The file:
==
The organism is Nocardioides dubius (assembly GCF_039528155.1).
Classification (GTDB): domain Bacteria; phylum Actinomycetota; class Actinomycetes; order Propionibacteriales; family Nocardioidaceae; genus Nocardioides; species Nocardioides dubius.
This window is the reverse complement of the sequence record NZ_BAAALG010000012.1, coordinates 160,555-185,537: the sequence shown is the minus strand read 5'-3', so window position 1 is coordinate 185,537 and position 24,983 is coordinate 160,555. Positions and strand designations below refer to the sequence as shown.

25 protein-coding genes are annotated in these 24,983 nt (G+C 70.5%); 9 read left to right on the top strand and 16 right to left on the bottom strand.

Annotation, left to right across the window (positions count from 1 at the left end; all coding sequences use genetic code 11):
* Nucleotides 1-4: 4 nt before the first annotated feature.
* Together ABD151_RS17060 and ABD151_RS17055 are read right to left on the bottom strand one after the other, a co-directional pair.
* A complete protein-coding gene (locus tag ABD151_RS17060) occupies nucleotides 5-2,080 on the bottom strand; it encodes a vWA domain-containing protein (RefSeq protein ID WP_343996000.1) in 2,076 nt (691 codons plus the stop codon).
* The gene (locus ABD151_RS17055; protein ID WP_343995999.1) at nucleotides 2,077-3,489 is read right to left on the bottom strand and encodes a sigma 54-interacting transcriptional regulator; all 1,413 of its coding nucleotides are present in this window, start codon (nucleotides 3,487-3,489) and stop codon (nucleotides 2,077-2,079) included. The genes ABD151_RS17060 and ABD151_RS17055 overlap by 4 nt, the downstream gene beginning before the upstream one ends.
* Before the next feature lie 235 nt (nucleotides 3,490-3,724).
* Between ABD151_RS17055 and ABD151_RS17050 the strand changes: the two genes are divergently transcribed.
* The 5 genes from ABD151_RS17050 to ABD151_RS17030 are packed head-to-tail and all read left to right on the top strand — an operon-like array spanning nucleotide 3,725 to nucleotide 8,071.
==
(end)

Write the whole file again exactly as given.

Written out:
The organism is Nocardioides dubius (assembly GCF_039528155.1).
Classification (GTDB): domain Bacteria; phylum Actinomycetota; class Actinomycetes; order Propionibacteriales; family Nocardioidaceae; genus Nocardioides; species Nocardioides dubius.
This window is the reverse complement of the sequence record NZ_BAAALG010000012.1, coordinates 160,555-185,537: the sequence shown is the minus strand read 5'-3', so window position 1 is coordinate 185,537 and position 24,983 is coordinate 160,555. Positions and strand designations below refer to the sequence as shown.

25 protein-coding genes are annotated in these 24,983 nt (G+C 70.5%); 9 read left to right on the top strand and 16 right to left on the bottom strand.

Annotation, left to right across the window (positions count from 1 at the left end; all coding sequences use genetic code 11):
* Nucleotides 1-4: 4 nt before the first annotated feature.
* Together ABD151_RS17060 and ABD151_RS17055 are read right to left on the bottom strand one after the other, a co-directional pair.
* A complete protein-coding gene (locus tag ABD151_RS17060) occupies nucleotides 5-2,080 on the bottom strand; it encodes a vWA domain-containing protein (RefSeq protein ID WP_343996000.1) in 2,076 nt (691 codons plus the stop codon).
* The gene (locus ABD151_RS17055; protein ID WP_343995999.1) at nucleotides 2,077-3,489 is read right to left on the bottom strand and encodes a sigma 54-interacting transcriptional regulator; all 1,413 of its coding nucleotides are present in this window, start codon (nucleotides 3,487-3,489) and stop codon (nucleotides 2,077-2,079) included. The genes ABD151_RS17060 and ABD151_RS17055 overlap by 4 nt, the downstream gene beginning before the upstream one ends.
* Before the next feature lie 235 nt (nucleotides 3,490-3,724).
* Between ABD151_RS17055 and ABD151_RS17050 the strand changes: the two genes are divergently transcribed.
* The 5 genes from ABD151_RS17050 to ABD151_RS17030 are packed head-to-tail and all read left to right on the top strand — an operon-like array spanning nucleotide 3,725 to nucleotide 8,071.